June 2017

Exhibits

Book Art Exhibits

Lafcadio Hearn Cecelia S. Chewning, Super Women, 2017

Bookworks

The 18th annual Cincinnati Book Arts Society (CBAS) exhibit Bookworks will be on display June 14–Sept. 3 in the atrium of the Main Library. CBAS is a nonprofit organization of professional and amateur hand workers in the book arts.

Learn more about the creative process in making a “bookish” work of art during the artist walk-throughs on Sunday, June 25, and Sunday, Aug. 20 . There will also be a hands-on bookmaking demonstration at 2 p.m. Sunday, July 23 .

Lafcadio Hearn Bonnie Stahlecker, Openings, 2015

Keith Kuhn Memorial Exhibit

In conjunction with the Bookworks exhibit is the Keith Kuhn Memorial Exhibit, the annual display of artist-created books from the Library’s collection. It is curated in memory of former Library Services Directory, Keith Kuhn.

This exhibit also runs June 14–Sept. 3 in the Popular Library and in cases by the elevators on the second and third floors.

The Strange & Exotic World of Lafcadio Hearn

Lafcadio Hearn

Patrick Lafcadio Hearn lived an uncommon life. Born in 1850 on the Greek island of Lefkada to a Greek mother and an Irish father, he was abandoned by his parents and sent to America by his great aunt’s financial advisor. Hearn was given five dollars for the trip and was told to look up a friend in Cincinnati.

Once he arrived in the Queen City, Hearn befriended a printer who let him sleep in the back room of his print shop and encouraged him to write. Hearn contributed hundreds of articles about the city to the Cincinnati Enquirer and the Cincinnati Commercial. He briefly served as private secretary to the Public Library of Cincinnati and Hamilton County’s Director Thomas Vickers before moving on to New Orleans, then Martinique. He finally settled in Japan in 1890.

Hearn was the first westerner to translate Japanese stories and fairytales into English. In the 1950s, Vickers’ family donated his personal collection of Hearn material to the Library. Selections from the collection will be on view in the Joseph S. Stern, Jr. Cincinnati Room at the Main Library June 9–Aug. 20.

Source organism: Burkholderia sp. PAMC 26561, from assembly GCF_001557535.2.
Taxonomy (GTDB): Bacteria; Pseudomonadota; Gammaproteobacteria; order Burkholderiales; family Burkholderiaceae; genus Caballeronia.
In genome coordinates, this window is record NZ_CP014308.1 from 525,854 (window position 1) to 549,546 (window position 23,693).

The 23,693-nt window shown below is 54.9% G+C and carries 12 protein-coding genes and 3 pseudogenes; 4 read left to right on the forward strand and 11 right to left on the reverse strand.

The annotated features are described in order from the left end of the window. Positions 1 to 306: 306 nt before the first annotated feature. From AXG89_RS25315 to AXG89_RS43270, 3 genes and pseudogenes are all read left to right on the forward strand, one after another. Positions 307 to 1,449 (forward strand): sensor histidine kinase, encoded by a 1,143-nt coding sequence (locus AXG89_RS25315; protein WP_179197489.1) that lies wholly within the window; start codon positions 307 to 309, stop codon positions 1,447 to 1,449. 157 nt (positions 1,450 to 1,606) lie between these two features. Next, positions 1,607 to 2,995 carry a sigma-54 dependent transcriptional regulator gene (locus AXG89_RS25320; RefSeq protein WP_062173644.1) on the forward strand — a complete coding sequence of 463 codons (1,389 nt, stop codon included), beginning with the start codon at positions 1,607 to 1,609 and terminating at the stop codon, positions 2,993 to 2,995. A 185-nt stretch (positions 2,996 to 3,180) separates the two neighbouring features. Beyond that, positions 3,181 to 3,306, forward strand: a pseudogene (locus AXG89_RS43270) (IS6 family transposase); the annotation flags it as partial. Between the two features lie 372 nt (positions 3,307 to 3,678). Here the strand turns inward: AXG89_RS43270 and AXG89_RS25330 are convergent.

The Mountains are Calling : The History of Bluegrass Music in Southwestern Ohio

 History of Bluegrass Music in Southwestern Ohio

Vinyls, photos and other items that showcase the bluegrass artists of Southwest Ohio. Brand new traveling panels will tell the story of Bluegrass history of Cincinnati, Dayton, Middleton, and Hamilton with a looks at its various music venues records labels and radio. On display through Aug. 10 in the Popular Library on the first floor of the South building.


The Story Tree by ArtWorks Teens with Natsuko Dyer

The Story Tree The Story Tree

The Contemporary Arts Center donated the “Story Tree” to the Library so it would continue to inspire young readers. This work celebrates the global role of storytelling. The large tree mural was inspired by the beloved children’s book author Eric Carle to act as the connection between each story. On the limbs you will find boxes that reveal the story as each piece of Plexiglas is pulled out. The teens from ArtWorks chose a variety of stories from different countries and traditions — Hansel and Gretel, The Emperor’s New Clothes, James and the Giant Peach, How the Coyote Stole Fire, The Gingerbread Man, and Urashimo Taro. The "Story Tree" is on permanent view at the Madisonville Branch.

See the Polar Bear and Allosaurus from the Cincinnati Museum Center

Allosaurus

The Cincinnati Museum Center’s polar bear now welcomes visitors to the Main Library. The polar bear, the Earth’s largest land predator, is on display in the Main Library Atrium near the elevators. The Main Library is also housing the Museum Center’s Allosaurus, a fearsome carnivore which sat atop the food chain over 150 million years ago and has been a favorite amongst visitors to the Museum Center’s Dino Hall. The Allosaurus is now housed on the second floor bridge spanning the north and south buildings of the Main Library, between the TechCenter and MakerSpace. Both pieces will remain at Main Library for about the next two years, as renovation work on the Museum Center is completed.


For additional information about any of the exhibits listed, please call our Programs & Exhibits Office at 513-369-3173.